By Carolyn Fuhrer
Many veterinarians will advise their puppy clients not to do agility until their dog is full grown. This is correct and well-meant advice. Puppies should not be performing full size contact obstacles, regulation jumps, and a lot of twisting, turning moves before their bodies have matured, but there is so much they can learn about agility while they are still physically immature. A good instructor who has worked with puppies in agility can safely introduce your puppy to many important concepts of agility and help start you and your new puppy building a wonderful working relationship.
Basic commands such as wait, come, stay with me, go, sit, and down are all important aspects of agility training and also important foundation training for any pet dog. Clicker training works very well in agility and is so much fun to teach puppies. Puppyhood is the best time to establish a valuable reward-based training system and establish a clear understanding that focus and work “pay” very well.
So, already we have talked about so much to do and learn and we haven’t even introduced any equipment!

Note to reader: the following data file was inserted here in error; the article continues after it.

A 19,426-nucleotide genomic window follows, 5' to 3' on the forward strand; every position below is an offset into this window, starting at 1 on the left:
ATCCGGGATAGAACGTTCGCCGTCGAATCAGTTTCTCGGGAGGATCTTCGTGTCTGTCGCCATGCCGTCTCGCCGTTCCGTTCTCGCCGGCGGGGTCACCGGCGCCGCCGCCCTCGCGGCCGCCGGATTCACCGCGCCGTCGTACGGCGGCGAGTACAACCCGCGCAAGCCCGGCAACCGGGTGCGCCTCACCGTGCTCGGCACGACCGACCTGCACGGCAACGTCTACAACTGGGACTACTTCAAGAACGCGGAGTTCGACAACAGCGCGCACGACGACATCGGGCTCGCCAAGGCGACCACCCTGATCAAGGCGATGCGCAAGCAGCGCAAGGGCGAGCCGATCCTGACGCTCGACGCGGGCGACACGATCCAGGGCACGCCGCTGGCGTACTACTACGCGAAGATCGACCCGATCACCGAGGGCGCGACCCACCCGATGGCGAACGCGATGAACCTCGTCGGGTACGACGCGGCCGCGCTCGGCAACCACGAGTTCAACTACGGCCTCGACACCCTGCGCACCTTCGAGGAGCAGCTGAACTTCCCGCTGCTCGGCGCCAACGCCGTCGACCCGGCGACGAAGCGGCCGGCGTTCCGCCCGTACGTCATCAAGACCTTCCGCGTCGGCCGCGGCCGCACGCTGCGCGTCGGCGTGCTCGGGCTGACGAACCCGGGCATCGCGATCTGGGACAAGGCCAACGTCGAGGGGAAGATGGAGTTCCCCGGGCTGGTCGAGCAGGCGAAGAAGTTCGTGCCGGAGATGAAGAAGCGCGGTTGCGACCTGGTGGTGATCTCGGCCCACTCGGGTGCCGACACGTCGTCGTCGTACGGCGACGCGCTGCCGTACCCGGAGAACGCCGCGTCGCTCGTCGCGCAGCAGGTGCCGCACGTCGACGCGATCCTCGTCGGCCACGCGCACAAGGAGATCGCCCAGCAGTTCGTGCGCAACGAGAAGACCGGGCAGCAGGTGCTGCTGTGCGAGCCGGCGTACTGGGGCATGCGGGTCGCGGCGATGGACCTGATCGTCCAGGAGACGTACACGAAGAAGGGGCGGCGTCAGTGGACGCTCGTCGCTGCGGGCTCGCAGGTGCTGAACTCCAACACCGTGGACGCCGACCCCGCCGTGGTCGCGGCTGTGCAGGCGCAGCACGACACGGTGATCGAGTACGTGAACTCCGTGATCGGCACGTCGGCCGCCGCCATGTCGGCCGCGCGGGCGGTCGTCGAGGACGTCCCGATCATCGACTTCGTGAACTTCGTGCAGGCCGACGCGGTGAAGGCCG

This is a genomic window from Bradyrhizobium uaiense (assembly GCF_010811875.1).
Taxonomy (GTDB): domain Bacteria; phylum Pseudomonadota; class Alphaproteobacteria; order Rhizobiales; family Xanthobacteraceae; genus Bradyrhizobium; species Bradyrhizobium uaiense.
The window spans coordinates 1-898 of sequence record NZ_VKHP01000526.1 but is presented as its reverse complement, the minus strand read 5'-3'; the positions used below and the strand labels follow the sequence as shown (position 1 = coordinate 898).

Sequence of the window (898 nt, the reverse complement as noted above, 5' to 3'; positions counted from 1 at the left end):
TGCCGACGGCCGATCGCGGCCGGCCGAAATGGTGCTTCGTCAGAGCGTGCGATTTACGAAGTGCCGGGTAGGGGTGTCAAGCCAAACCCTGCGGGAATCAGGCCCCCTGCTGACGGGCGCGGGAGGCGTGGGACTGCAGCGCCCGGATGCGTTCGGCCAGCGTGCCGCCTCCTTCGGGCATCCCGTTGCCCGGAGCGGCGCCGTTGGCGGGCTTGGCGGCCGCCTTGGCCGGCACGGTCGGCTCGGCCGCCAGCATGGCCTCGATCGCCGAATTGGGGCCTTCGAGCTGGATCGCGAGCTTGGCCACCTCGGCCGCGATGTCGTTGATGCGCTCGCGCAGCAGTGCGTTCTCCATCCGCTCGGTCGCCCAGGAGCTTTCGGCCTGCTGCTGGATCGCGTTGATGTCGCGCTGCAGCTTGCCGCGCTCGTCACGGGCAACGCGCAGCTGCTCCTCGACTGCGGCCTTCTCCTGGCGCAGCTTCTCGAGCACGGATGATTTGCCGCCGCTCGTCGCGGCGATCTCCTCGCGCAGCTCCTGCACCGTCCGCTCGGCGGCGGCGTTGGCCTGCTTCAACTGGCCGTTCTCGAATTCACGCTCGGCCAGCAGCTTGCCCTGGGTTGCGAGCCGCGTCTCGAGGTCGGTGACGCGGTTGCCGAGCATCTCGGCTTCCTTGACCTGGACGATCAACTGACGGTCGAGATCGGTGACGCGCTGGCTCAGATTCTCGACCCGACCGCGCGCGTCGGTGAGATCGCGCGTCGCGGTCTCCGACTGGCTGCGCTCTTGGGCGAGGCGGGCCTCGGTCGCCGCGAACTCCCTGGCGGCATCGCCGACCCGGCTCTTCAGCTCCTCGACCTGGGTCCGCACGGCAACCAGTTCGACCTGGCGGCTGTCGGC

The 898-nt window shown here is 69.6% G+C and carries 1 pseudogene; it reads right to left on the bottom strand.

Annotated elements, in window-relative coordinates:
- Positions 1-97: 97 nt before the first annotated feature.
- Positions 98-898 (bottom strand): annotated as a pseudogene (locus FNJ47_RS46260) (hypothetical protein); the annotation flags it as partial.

Puppies can be taught the concept of a jump with jump bars on the ground or only a few inches high. Puppies can be taught that jumps have value and to go away from you and perform the jump. They can be introduced to the different shapes and sizes of various wings on the jumps. Puppies can go through a tire that rests on the ground. They can learn to do a tunnel and have lots of fun with performing the tunnel from various angles.
Puppies can explore low ramps and planks with different types of surfaces. Low puppy boards or wobble boards introduce them to movement and noise. A low platform or table can be used to teach a desired table performance - sit or down and a wait and release.
Puppies can be introduced to the concept of weave poles by using open channel weaves where they run straight through.
The best part about all of this is that most puppies are naturally curious and will enjoy exploring all the different obstacles and surfaces with you as long as they are introduced properly and you let your puppy explore at its own pace. Do not try and lure your puppy if it shows hesitation by telling it “it’s okay”. Obviously to the puppy, it is NOT okay. If something concerns the puppy, leave it for a while and try again later or at another session. Respect your puppy’s needs and concerns, and it will learn to trust you. No matter what, do not compare your puppy’s progress to another puppy. Puppies all have different ways and styles of exploring this big new world. Take your time. Enjoy each day and new exploration, and remember that puppyhood goes by so fast, so make the most of it!
Carolyn Fuhrer has earned over 125 AKC titles with her Golden Retrievers, including 3 Champion Tracker titles. She is also an AKC Tracking Judge. You can contact her with questions, suggestions, and ideas for her column by e-mailing firstname.lastname@example.org.